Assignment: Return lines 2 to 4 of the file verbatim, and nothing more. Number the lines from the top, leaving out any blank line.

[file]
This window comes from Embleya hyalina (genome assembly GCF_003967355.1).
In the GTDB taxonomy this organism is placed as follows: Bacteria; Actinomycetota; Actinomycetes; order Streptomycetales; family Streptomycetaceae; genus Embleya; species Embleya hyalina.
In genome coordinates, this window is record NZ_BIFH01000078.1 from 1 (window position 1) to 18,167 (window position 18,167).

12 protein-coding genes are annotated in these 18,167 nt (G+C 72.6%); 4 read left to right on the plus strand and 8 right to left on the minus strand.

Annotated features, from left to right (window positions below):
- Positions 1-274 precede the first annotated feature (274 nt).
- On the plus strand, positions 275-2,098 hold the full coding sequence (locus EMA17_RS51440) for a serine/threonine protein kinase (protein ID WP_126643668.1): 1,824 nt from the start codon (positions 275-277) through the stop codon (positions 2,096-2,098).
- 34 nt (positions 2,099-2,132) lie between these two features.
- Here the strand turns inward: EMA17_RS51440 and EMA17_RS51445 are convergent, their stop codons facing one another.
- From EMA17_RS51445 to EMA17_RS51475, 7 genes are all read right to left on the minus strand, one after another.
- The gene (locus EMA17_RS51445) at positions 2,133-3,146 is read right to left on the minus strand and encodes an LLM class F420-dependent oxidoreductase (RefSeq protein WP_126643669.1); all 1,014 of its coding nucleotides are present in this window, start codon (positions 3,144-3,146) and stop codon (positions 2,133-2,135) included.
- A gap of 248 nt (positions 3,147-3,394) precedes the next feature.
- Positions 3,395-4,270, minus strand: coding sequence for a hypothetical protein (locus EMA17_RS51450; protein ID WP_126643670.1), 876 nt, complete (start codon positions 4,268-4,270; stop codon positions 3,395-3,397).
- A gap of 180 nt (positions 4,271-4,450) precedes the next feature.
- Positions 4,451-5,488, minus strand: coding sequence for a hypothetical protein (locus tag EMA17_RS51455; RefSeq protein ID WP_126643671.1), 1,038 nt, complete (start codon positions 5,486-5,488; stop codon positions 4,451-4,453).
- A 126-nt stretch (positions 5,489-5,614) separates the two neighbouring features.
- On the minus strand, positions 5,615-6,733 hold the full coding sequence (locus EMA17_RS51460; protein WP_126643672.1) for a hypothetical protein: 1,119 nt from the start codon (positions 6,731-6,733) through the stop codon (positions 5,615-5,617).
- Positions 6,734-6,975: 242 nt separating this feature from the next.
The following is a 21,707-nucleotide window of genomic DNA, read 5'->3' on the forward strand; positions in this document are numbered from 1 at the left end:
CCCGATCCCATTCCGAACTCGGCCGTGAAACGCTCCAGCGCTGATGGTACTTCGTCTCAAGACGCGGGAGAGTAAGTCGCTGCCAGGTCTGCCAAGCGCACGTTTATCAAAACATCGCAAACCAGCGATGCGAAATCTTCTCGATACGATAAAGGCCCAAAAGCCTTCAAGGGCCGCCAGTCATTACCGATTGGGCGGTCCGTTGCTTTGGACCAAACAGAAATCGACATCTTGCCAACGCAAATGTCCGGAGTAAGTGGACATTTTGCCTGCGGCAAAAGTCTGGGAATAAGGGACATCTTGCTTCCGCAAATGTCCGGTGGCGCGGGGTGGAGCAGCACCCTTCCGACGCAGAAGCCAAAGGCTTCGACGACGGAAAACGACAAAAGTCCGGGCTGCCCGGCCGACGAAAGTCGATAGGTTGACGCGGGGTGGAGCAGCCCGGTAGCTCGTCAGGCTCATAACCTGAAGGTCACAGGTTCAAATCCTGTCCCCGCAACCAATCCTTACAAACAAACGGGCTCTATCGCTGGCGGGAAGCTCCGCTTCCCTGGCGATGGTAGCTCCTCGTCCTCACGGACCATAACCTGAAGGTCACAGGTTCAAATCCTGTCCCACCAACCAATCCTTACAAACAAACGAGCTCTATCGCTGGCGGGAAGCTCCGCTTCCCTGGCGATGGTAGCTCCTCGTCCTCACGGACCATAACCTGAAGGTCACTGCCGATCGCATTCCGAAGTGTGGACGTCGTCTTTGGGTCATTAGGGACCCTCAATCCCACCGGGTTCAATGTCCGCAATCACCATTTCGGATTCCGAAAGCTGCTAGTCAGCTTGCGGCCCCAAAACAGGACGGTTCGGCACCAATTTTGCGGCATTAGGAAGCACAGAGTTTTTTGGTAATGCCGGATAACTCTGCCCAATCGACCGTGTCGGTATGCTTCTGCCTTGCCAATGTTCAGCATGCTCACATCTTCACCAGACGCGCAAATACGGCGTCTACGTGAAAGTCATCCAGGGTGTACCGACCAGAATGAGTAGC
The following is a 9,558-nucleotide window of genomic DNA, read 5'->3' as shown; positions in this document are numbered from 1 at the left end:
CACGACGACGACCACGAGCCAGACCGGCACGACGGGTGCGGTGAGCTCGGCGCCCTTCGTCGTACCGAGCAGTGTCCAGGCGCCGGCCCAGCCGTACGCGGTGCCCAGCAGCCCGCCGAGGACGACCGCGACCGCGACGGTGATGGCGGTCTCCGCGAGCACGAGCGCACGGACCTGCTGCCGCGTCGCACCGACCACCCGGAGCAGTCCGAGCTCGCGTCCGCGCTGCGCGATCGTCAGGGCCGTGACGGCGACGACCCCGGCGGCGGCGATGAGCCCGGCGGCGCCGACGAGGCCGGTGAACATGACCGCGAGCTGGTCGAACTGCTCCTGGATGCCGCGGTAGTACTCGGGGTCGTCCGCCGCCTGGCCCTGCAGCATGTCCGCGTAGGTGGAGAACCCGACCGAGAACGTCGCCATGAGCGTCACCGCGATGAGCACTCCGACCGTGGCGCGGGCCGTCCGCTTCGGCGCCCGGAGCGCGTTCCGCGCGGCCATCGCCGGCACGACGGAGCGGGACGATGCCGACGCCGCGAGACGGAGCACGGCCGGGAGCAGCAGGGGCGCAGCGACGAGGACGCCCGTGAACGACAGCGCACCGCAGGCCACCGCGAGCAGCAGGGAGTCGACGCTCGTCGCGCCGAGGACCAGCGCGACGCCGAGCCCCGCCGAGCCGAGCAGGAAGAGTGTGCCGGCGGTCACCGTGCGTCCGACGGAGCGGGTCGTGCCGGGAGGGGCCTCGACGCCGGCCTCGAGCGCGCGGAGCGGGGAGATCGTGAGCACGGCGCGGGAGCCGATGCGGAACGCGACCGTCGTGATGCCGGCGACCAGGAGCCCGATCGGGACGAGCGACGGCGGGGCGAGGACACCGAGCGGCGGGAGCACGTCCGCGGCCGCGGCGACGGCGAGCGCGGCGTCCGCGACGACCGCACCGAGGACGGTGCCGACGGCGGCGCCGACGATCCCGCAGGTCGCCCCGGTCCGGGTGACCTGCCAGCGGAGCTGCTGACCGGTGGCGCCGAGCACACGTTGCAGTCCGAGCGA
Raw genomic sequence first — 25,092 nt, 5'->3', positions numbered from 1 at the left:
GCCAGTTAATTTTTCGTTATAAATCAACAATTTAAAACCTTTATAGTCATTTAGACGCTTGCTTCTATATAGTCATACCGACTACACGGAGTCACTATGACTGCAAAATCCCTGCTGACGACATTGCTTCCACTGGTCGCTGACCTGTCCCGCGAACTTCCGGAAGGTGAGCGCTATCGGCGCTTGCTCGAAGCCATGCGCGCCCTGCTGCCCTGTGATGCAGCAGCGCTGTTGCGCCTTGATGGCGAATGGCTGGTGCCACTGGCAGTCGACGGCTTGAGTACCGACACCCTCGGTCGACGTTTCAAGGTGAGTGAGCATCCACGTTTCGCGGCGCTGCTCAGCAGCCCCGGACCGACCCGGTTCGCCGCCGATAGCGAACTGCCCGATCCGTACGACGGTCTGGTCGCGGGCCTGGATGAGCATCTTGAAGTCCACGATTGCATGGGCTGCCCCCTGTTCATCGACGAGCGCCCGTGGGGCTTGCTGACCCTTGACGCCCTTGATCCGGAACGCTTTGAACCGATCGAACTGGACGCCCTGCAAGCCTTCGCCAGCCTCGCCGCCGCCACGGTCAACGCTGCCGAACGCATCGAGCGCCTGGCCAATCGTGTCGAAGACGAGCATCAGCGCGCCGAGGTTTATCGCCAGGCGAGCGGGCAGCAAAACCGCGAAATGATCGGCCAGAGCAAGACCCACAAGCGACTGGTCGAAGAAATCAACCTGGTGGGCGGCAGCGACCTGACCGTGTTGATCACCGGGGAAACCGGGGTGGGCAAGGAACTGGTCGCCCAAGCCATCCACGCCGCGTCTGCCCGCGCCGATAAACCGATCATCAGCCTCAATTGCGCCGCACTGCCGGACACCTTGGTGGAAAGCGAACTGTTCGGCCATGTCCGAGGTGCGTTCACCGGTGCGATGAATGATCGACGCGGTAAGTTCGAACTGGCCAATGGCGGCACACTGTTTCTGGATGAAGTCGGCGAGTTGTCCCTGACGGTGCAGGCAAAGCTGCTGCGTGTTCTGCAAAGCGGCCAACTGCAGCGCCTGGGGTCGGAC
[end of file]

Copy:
In the GTDB taxonomy this organism is placed as follows: Bacteria; Actinomycetota; Actinomycetes; order Streptomycetales; family Streptomycetaceae; genus Embleya; species Embleya hyalina.
In genome coordinates, this window is record NZ_BIFH01000078.1 from 1 (window position 1) to 18,167 (window position 18,167).

12 protein-coding genes are annotated in these 18,167 nt (G+C 72.6%); 4 read left to right on the plus strand and 8 right to left on the minus strand.